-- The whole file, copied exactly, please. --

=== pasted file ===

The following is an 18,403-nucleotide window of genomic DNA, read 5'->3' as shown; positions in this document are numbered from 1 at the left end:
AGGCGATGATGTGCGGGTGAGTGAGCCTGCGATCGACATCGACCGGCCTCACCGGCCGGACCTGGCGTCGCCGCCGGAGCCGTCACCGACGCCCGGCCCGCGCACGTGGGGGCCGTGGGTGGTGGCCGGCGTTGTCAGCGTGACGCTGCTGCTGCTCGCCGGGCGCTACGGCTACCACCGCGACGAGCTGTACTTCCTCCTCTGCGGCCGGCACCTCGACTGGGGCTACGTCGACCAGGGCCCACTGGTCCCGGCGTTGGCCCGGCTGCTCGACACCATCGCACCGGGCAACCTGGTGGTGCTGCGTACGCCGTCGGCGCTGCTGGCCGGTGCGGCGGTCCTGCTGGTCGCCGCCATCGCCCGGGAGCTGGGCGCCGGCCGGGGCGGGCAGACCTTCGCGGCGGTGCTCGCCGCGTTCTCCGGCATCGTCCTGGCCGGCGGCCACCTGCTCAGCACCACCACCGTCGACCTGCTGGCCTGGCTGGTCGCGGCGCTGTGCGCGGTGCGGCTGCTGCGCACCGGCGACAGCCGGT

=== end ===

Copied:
The following is an 18,403-nucleotide window of genomic DNA, read 5'->3' as shown; positions in this document are numbered from 1 at the left end:
AGGCGATGATGTGCGGGTGAGTGAGCCTGCGATCGACATCGACCGGCCTCACCGGCCGGACCTGGCGTCGCCGCCGGAGCCGTCACCGACGCCCGGCCCGCGCACGTGGGGGCCGTGGGTGGTGGCCGGCGTTGTCAGCGTGACGCTGCTGCTGCTCGCCGGGCGCTACGGCTACCACCGCGACGAGCTGTACTTCCTCCTCTGCGGCCGGCACCTCGACTGGGGCTACGTCGACCAGGGCCCACTGGTCCCGGCGTTGGCCCGGCTGCTCGACACCATCGCACCGGGCAACCTGGTGGTGCTGCGTACGCCGTCGGCGCTGCTGGCCGGTGCGGCGGTCCTGCTGGTCGCCGCCATCGCCCGGGAGCTGGGCGCCGGCCGGGGCGGGCAGACCTTCGCGGCGGTGCTCGCCGCGTTCTCCGGCATCGTCCTGGCCGGCGGCCACCTGCTCAGCACCACCACCGTCGACCTGCTGGCCTGGCTGGTCGCGGCGCTGTGCGCGGTGCGGCTGCTGCGCACCGGCGACAGCCGGT